Across six separate performance measures and the overall performance index, we found only one significant direct effect of racial diversity on performance:  racial diversity was positively associated with growth in branches’ business portfolios.

Employee participation in diversity education programs had limited impact on performance. 

For the second information processing firm:

Team level gender and ethnic diversity were not significantly related to process outcomes such as team cooperation.

This study found no significant direct effects of racial or gender diversity on team performance but the results do reinforce the argument that organizational context matters.

And for the large retail company:

Contrary to theories of customer discrimination, communities with more whites, blacks, Hispanics or Asians did not buy more from stores with similar employees.

Racial diversity has little effect on sales due to…offsetting effects. 

We found no consistent evidence that most customers care whether the salespeople who serve them are of the same race or gender. 

And that’s it.  In fact, Kochan and his team scoured the professional literature looking for other hard evidence and found only more doubts.  In the cautious language of their report:  “The empirical literature does not support the simple notion that more diverse groups, teams, or business units necessarily perform better, feel more committed to their organizations, or experience higher levels of satisfaction.” 

So maybe diversity programs don’t deliver to the bottom line.  Perhaps they are financially wasteful but otherwise harmless?  Seemingly not.  Although Kochan steers around the topic, it appears that aggregate increased commitment to diversity by companies does correlate powerfully with a couple things—namely increased charges of racial harassment and law suits.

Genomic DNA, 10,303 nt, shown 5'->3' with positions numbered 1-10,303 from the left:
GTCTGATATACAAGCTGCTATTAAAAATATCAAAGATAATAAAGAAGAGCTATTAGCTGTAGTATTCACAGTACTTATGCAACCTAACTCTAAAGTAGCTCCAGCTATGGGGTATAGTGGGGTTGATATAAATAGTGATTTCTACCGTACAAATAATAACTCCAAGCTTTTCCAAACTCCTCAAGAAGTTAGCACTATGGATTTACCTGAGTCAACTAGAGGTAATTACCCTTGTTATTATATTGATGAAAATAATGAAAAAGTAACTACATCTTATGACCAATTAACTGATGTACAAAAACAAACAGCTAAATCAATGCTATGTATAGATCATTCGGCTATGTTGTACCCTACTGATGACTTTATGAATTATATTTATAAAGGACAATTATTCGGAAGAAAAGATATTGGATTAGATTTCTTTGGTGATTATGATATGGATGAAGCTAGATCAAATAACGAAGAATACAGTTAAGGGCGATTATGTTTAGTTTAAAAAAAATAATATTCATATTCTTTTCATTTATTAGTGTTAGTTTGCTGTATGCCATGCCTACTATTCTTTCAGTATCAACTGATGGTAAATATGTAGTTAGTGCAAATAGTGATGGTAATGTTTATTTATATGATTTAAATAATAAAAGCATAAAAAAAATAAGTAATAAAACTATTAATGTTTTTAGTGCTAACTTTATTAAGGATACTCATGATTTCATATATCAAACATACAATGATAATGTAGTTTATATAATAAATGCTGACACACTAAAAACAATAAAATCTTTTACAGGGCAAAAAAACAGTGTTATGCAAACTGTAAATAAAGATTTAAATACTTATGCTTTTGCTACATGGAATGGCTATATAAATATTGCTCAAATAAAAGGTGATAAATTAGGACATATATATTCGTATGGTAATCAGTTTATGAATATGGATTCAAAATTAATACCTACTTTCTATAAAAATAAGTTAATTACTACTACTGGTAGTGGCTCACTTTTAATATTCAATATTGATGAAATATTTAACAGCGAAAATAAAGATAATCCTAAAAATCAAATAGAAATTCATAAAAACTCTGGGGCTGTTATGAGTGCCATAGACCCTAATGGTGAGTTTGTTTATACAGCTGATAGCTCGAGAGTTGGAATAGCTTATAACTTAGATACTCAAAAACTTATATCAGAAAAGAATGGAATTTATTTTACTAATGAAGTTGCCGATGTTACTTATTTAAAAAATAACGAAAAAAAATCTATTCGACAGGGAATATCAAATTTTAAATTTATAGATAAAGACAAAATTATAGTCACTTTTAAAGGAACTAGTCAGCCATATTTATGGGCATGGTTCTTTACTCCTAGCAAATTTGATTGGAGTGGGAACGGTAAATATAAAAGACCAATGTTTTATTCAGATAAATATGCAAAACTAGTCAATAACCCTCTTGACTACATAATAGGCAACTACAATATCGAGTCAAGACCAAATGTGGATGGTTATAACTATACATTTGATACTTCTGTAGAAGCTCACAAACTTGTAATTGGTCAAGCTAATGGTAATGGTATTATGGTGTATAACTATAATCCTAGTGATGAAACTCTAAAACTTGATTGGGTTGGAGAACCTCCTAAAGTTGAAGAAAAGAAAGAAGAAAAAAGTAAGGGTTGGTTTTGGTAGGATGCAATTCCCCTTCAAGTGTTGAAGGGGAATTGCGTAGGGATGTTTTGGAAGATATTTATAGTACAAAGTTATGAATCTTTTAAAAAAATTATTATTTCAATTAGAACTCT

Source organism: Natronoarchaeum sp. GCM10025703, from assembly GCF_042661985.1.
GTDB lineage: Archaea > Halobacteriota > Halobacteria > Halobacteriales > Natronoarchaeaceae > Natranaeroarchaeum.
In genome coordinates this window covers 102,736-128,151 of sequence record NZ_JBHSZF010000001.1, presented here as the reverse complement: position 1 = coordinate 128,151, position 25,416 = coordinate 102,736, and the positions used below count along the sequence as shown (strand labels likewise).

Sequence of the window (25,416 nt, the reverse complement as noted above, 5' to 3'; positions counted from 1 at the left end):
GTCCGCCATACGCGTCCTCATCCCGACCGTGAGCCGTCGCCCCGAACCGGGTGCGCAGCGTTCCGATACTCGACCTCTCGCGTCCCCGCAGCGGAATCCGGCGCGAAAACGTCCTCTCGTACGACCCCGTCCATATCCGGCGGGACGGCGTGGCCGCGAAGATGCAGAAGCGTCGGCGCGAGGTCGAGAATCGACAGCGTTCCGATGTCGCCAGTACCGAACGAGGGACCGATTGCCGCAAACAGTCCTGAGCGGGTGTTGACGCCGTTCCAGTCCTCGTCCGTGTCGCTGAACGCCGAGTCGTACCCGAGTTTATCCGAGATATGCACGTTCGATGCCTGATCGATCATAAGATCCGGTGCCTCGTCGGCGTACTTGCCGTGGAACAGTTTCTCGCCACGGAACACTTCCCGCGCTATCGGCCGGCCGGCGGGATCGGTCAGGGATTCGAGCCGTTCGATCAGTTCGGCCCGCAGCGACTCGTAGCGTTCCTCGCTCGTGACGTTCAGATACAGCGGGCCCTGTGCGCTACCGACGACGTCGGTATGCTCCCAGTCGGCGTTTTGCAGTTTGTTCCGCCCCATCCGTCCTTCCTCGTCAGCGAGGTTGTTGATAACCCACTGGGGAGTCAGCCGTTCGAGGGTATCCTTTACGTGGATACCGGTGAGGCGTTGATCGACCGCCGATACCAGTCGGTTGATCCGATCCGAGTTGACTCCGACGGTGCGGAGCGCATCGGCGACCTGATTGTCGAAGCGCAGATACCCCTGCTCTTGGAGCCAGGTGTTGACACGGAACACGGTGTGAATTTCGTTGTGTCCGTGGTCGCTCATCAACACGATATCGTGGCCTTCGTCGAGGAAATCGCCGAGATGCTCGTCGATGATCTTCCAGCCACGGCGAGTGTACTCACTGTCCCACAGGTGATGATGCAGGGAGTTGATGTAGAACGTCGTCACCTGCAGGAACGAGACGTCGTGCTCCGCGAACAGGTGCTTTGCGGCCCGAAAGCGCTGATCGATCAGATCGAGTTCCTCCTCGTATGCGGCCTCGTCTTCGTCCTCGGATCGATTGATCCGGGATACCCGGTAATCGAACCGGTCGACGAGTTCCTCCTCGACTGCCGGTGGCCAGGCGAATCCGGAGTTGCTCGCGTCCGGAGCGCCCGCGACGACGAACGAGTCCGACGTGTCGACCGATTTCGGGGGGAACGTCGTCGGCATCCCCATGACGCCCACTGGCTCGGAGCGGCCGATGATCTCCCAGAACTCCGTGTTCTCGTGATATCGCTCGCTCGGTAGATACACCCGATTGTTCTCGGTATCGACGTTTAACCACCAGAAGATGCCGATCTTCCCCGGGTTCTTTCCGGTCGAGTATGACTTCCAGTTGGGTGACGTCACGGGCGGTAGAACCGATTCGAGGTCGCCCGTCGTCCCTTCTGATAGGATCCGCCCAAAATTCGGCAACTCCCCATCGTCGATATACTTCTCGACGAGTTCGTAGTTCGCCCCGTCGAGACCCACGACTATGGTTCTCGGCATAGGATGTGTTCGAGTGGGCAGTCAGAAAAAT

According to Workforce reporter Hansen, “the number of job-discrimination charges filed with the Equal Employment opportunity Commission, including race-based charges, hit a seven-year high in 2002.”  And “charges of racial harassment filed with the EEOC have increased fivefold in the past decade.”

Are these numbers evidence of a new epidemic of workplace harassment and discrimination?  Somehow that seems unlikely.  More likely, the rise in claims reflects the atmosphere of tension, hostility, and resentment that the ideology of diversity itself creates.  In the workplace, as in every other context of American life, people want to be treated fairly, as individuals, not as representative data points in someone else’s scheme of demographic balance.  But treat people as “diversity” units and, yes, they will eventually live down to your expectations. 

Hansen’s eye-opening article also quotes Michael C. Hyter, president and CEO of J. Howard & Associates, a diversity consultant based in Boston.  The view from inside the industry?  Says Hyter, “Five or ten years from now, there are only going to be a few serious practitioners left—those who have demonstrated the ability to help organizations with measurable results.” 

Hansen also reports the scoffing of the other side.  Luke Visconti, a partner in DiversityInc, for example, rejects Kochan’s finding.  “It defies gravity and flies in the face of logic.” 

Well, I reject gravity too.  I am not, of course, going to give away all my trade secrets, but watch this space for further thoughts on how corporate America can extricate itself from this mess.  To the business execs who, judging it prudent, signed those amicus briefs:  Don’t be embarrassed to call.  We all have problems now and then.  The important thing is to know when you need help.  When you’re ready to take that first step, we’re here.